It sounds like — and this is from far off, not from any discussions with folks at Medium — that those working this at Medium have come to a realization: boiling down a set of key principles to animate and structure a culture should precede the development of the rules that encode a model of governance based on those principles.
Isn’t that the right order?
But Holacracy is generally adopted tactically — here’s how roles work, how circles work, etc. — without much, or enough, of the cultural foundation being worked on. As a result, there can be a deep mismatch between cultural norms and expectations, and the channels of the governance model.
The principles listed show that Medium is asking the right sorts of questions, like these: How are decisions made? How do we balance the authority derived from greater and lesser degrees of ‘ownership’ in a company (or seniority, status, or popularity) with the immediacy of new ideas (or insights, data, or hunches). When is change the right next thing to do, as opposed to doing something the more established way? Who can commit how much of the company’s resources and when?
Let’s back up a bit. Holacracy is only one alternative to conventional management, and does not necessarily line up with the sort of deep culture that Medium — and other companies like Medium — need.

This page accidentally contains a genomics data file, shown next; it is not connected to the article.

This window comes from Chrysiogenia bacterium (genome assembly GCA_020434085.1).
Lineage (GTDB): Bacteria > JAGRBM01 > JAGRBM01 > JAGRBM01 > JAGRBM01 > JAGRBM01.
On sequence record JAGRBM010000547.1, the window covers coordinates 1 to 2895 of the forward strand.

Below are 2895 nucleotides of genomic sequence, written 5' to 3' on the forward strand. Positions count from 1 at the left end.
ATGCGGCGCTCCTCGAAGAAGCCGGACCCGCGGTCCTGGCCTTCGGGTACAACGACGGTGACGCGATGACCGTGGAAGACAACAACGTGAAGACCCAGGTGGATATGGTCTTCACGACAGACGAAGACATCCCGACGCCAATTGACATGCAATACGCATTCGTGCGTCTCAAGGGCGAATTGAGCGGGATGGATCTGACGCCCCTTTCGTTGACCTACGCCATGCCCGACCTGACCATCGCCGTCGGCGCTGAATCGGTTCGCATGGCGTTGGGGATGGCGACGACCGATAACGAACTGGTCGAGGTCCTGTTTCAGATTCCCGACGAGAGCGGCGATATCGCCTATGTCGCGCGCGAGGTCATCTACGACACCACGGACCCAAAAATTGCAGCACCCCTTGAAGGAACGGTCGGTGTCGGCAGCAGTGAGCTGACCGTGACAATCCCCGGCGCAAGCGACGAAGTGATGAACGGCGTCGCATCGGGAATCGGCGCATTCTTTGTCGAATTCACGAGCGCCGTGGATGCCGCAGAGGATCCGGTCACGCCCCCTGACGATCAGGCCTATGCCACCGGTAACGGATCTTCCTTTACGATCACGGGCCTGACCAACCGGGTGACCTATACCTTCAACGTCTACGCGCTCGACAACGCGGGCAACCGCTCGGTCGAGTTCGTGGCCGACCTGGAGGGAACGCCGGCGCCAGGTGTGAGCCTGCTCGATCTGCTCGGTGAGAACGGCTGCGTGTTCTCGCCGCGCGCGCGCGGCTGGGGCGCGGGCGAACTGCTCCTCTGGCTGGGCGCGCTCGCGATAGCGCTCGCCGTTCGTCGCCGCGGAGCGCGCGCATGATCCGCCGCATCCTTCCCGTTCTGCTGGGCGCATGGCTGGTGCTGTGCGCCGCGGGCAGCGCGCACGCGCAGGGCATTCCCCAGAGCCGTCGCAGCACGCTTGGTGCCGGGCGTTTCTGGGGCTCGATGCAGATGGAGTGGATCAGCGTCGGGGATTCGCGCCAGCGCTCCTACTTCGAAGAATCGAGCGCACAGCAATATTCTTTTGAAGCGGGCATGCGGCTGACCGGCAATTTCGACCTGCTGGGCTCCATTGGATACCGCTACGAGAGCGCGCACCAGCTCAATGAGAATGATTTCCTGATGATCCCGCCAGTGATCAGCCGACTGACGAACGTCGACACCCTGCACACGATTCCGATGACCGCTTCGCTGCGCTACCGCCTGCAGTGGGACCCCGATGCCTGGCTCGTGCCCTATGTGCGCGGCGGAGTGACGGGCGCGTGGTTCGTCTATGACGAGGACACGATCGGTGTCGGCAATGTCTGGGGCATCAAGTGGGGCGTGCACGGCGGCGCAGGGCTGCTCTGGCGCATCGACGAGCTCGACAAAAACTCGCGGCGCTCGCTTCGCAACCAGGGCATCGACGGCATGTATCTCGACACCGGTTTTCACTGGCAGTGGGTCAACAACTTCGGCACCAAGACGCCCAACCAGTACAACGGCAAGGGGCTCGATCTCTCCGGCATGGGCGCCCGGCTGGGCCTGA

Some of the comments others have made here seem to take a binary stance: if you try Holacracy and reject it, that means either a/ you aren’t doing it right, or else b/ Holacracy is broken. The reality is — I feel — more nuanced.
I will follow the storyline at Medium — to the extent that they will let me — with great interest. I also suggest that those who are interested in these questions might read about SPADE, a decision-making framework developed by Gokul Rajaram, who oversees Caviar at Square, and Square colleague Jeff Kolovson (see Square Defangs Difficult Decisions with this System — Here’s How).
Read that, then ask yourself this: Maybe we don’t need a system as broad as Holacracy to democratize operations. Perhaps just fixing the decision-making process — and the way that it articulates with everything else — is enough.